Finding Our Own Fjord
And now we were at the end of one of those rarely-beaten paths, the pavement stopping at a black- and white-striped gate, with those famed deep waters of a fjord just beyond. Not to worry though, in a country where land and water live side-by-side, the ferries are an integral part of the national road system. Riksveg 655 continued, eventually. All we had to do was wait for the next ferry. It was coming in just . . . 2 hours? There was a small hut, and a few houses in the distance, but that was it. No shops, no café, not even a battered old coffee machine. Well, we had wanted to get away from the busy tourist areas . . .
It had taken us a little longer than expected to find solitude in rural Norway. The country’s fjords are hardly over-populated, but like any relatively remote area, it doesn’t take many people to make it feel crowded. We began the day with a ferry up Geirangerfjord, a stunning waterway that is the poster child for many Norwegian cruises. The scenery was magnificent, but the atmosphere wasn’t quite what we were seeking. Three cruise ships were anchored off the miniscule village of Geiranger, and many of their passengers were taking a round-trip ferry up the fjord as part of a day excursion.
We were in the minority—along with a cluster of delivery vans in the hold—using this largely walk-on passenger ferry for transit. We stood on the deck snapping the same photos as everyone else while the pre-recorded narration described the soaring bluffs and waterfalls in four different languages. Our red Volvo rental car sat huddled in the hold; somehow we just knew that it, like us, was itching to burst free and strike out on its own.
The ensuing two hours passed almost too quickly. We settled into the rhythm of the fjord, watching the intermittent sun dance upon the water and the mountains until we were nearly hypnotized by it. There were no other cars the entire time; only one small motor boat putt-putted by, a languid wave from the “captain” revealing that he too was enjoying the solitude. The little shed housing rest room facilities turned out to be surprisingly nice—squeaky clean and modern inside, with a small waiting room attached that was probably toasty warm on a cold winter day.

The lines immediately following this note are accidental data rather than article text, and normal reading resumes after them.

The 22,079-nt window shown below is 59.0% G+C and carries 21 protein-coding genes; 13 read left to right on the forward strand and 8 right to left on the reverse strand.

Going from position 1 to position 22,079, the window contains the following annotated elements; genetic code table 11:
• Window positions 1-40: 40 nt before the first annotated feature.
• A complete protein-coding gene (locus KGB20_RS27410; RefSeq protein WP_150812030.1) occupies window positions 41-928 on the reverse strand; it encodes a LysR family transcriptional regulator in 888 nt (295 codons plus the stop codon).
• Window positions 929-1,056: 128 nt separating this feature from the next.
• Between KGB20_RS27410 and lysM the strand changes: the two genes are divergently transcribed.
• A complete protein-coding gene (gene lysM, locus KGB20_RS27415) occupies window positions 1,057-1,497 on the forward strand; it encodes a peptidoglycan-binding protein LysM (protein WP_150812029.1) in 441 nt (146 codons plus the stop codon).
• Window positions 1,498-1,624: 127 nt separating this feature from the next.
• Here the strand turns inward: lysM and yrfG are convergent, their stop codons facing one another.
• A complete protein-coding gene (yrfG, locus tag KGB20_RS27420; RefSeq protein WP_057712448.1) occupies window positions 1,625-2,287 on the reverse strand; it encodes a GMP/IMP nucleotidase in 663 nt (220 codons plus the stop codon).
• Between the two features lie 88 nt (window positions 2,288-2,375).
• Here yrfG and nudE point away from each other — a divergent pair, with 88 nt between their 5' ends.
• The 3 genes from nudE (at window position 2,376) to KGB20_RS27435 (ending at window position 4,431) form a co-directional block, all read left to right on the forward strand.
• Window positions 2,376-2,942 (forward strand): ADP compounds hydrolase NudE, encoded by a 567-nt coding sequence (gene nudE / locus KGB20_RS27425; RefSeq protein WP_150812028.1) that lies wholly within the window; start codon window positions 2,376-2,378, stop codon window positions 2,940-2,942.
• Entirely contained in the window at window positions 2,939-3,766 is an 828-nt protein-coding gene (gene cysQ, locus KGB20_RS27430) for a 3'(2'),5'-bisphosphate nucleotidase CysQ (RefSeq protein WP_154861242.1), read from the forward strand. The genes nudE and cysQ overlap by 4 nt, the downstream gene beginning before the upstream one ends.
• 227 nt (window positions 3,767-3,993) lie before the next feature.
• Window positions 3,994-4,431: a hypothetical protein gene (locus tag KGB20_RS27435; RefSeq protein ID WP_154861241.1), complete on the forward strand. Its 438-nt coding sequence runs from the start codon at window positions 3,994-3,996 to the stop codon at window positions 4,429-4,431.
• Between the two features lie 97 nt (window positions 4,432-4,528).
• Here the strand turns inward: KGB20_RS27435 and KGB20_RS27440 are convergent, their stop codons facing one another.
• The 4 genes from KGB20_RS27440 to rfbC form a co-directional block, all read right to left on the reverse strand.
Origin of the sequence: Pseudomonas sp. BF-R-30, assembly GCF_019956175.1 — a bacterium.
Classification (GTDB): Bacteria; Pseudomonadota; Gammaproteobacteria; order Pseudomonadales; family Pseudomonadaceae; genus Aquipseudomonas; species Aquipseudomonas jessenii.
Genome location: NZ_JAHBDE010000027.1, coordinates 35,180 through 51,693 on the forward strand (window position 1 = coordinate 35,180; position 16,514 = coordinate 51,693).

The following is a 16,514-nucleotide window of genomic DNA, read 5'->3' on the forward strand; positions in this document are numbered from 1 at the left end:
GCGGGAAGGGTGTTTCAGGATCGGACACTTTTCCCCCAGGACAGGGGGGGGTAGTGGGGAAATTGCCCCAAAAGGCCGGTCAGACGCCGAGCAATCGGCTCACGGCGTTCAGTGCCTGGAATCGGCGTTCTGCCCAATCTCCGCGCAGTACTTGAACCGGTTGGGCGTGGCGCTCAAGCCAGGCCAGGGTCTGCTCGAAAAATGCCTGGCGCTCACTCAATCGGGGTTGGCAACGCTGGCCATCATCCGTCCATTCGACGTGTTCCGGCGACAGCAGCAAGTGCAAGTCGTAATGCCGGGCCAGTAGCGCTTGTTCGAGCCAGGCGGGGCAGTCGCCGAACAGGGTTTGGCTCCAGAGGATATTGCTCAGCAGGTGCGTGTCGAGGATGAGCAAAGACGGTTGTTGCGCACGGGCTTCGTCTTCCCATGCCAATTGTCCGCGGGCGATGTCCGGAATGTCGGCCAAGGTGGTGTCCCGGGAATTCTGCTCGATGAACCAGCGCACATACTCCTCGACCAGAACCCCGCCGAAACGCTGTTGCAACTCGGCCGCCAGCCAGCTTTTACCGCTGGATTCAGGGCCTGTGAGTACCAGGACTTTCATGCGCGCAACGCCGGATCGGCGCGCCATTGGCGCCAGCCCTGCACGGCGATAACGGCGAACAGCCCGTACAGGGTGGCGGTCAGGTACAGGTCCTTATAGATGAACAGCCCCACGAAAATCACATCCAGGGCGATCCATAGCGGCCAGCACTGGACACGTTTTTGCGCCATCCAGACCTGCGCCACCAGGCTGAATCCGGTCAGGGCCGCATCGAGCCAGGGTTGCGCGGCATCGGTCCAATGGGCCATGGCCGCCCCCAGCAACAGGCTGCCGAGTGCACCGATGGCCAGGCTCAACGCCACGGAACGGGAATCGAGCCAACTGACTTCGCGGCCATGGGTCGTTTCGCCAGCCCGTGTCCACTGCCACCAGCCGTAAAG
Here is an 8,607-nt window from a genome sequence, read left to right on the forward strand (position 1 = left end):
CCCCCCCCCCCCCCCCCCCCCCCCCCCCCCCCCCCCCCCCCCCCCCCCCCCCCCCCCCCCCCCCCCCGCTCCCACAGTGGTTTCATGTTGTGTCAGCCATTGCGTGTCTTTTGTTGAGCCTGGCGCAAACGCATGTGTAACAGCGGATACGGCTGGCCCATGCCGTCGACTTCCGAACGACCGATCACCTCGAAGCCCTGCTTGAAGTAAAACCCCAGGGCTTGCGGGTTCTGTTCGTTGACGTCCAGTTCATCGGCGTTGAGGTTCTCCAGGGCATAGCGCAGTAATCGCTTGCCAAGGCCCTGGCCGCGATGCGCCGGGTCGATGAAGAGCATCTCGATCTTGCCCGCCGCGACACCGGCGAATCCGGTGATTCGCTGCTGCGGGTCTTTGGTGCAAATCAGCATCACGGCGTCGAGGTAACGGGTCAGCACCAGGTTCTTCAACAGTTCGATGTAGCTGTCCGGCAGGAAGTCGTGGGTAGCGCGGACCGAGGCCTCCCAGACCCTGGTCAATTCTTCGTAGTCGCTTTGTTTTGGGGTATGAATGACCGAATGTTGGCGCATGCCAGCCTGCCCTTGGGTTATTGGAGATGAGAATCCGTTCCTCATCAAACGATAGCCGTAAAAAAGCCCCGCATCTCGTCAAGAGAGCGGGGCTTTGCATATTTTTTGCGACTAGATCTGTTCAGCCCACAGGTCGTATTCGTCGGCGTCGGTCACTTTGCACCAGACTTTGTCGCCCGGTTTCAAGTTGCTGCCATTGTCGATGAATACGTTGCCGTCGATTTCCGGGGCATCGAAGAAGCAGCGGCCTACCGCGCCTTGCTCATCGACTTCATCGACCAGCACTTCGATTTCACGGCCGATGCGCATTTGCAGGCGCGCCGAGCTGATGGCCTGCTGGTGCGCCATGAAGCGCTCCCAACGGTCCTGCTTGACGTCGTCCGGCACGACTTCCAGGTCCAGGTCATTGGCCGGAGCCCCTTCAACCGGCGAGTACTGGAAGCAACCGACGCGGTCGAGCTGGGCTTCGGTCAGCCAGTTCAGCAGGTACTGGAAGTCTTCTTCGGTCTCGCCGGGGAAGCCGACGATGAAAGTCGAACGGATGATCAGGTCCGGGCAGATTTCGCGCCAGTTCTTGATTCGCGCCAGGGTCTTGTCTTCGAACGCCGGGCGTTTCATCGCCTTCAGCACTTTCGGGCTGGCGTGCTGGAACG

Then our little ferry arrived and we thought the spell had broken. But being geography geeks, we were intrigued with the concept of the floating portion of a national roadway, so we dutifully drove aboard. The 15-minute crossing was smooth, nearly silent, and provided even more views of the fjord at new and intriguing angles. The spell was still intact.
Upon arriving in Sæbø, we checked into our hotel and were delighted to discover it sat at the water’s edge (as did just about everything in this no-stoplight village) and our room overlooked the fjord. We spent the evening strolling the pocket-sized waterfront, observing the fjord from yet more angles, made more dramatic as the extended Nordic summer twilight painted the scenery with faint pinks and purples. There were few people, and the only sound came from a squawking seagull mama when we ventured too close to her nest of speckled hatchlings on the beach.
We had spent the past 10 hours doing little more than gazing at Hjørundfjord, which we had seemingly reserved for ourselves. It became our own private fjord, our personal poster child for Norway. A simple, silent body of water. We were thoroughly enchanted.